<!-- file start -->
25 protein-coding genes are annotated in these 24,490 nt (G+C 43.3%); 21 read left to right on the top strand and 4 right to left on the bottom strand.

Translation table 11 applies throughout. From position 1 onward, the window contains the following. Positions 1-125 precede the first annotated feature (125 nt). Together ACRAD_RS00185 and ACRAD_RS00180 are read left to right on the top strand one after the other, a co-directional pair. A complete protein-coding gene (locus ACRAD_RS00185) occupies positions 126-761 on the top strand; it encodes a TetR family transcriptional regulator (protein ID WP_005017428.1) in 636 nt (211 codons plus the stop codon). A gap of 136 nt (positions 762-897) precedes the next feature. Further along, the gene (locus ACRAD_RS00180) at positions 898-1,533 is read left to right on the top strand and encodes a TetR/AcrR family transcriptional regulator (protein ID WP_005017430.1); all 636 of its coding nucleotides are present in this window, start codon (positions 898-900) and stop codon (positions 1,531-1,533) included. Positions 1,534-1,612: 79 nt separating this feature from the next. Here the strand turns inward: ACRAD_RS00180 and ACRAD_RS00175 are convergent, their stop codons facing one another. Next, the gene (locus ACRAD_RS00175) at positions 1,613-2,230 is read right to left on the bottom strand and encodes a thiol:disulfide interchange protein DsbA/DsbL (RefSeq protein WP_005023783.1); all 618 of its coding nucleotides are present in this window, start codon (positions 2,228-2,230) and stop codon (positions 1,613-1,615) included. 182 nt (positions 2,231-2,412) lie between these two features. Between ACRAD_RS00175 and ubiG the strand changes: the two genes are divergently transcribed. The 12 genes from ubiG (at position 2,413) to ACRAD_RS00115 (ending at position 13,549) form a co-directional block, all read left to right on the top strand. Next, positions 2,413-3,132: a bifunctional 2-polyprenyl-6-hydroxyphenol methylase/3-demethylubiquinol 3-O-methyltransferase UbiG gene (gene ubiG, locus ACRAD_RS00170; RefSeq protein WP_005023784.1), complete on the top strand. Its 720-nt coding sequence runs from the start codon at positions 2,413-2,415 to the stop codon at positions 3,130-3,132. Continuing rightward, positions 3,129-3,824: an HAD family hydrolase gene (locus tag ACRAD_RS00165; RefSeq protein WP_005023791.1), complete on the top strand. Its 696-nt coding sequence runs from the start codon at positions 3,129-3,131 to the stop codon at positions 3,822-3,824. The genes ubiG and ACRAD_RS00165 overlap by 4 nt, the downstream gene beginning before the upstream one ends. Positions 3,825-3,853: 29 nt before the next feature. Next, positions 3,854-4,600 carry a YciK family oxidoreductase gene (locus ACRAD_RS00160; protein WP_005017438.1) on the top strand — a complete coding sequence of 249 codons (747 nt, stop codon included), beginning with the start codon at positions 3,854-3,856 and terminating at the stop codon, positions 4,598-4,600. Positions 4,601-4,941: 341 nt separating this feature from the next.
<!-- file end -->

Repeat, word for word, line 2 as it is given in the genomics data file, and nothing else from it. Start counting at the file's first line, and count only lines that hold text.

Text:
Translation table 11 applies throughout. From position 1 onward, the window contains the following. Positions 1-125 precede the first annotated feature (125 nt). Together ACRAD_RS00185 and ACRAD_RS00180 are read left to right on the top strand one after the other, a co-directional pair. A complete protein-coding gene (locus ACRAD_RS00185) occupies positions 126-761 on the top strand; it encodes a TetR family transcriptional regulator (protein ID WP_005017428.1) in 636 nt (211 codons plus the stop codon). A gap of 136 nt (positions 762-897) precedes the next feature. Further along, the gene (locus ACRAD_RS00180) at positions 898-1,533 is read left to right on the top strand and encodes a TetR/AcrR family transcriptional regulator (protein ID WP_005017430.1); all 636 of its coding nucleotides are present in this window, start codon (positions 898-900) and stop codon (positions 1,531-1,533) included. Positions 1,534-1,612: 79 nt separating this feature from the next. Here the strand turns inward: ACRAD_RS00180 and ACRAD_RS00175 are convergent, their stop codons facing one another. Next, the gene (locus ACRAD_RS00175) at positions 1,613-2,230 is read right to left on the bottom strand and encodes a thiol:disulfide interchange protein DsbA/DsbL (RefSeq protein WP_005023783.1); all 618 of its coding nucleotides are present in this window, start codon (positions 2,228-2,230) and stop codon (positions 1,613-1,615) included. 182 nt (positions 2,231-2,412) lie between these two features. Between ACRAD_RS00175 and ubiG the strand changes: the two genes are divergently transcribed. The 12 genes from ubiG (at position 2,413) to ACRAD_RS00115 (ending at position 13,549) form a co-directional block, all read left to right on the top strand. Next, positions 2,413-3,132: a bifunctional 2-polyprenyl-6-hydroxyphenol methylase/3-demethylubiquinol 3-O-methyltransferase UbiG gene (gene ubiG, locus ACRAD_RS00170; RefSeq protein WP_005023784.1), complete on the top strand. Its 720-nt coding sequence runs from the start codon at positions 2,413-2,415 to the stop codon at positions 3,130-3,132. Continuing rightward, positions 3,129-3,824: an HAD family hydrolase gene (locus tag ACRAD_RS00165; RefSeq protein WP_005023791.1), complete on the top strand. Its 696-nt coding sequence runs from the start codon at positions 3,129-3,131 to the stop codon at positions 3,822-3,824. The genes ubiG and ACRAD_RS00165 overlap by 4 nt, the downstream gene beginning before the upstream one ends. Positions 3,825-3,853: 29 nt before the next feature. Next, positions 3,854-4,600 carry a YciK family oxidoreductase gene (locus ACRAD_RS00160; protein WP_005017438.1) on the top strand — a complete coding sequence of 249 codons (747 nt, stop codon included), beginning with the start codon at positions 3,854-3,856 and terminating at the stop codon, positions 4,598-4,600. Positions 4,601-4,941: 341 nt separating this feature from the next.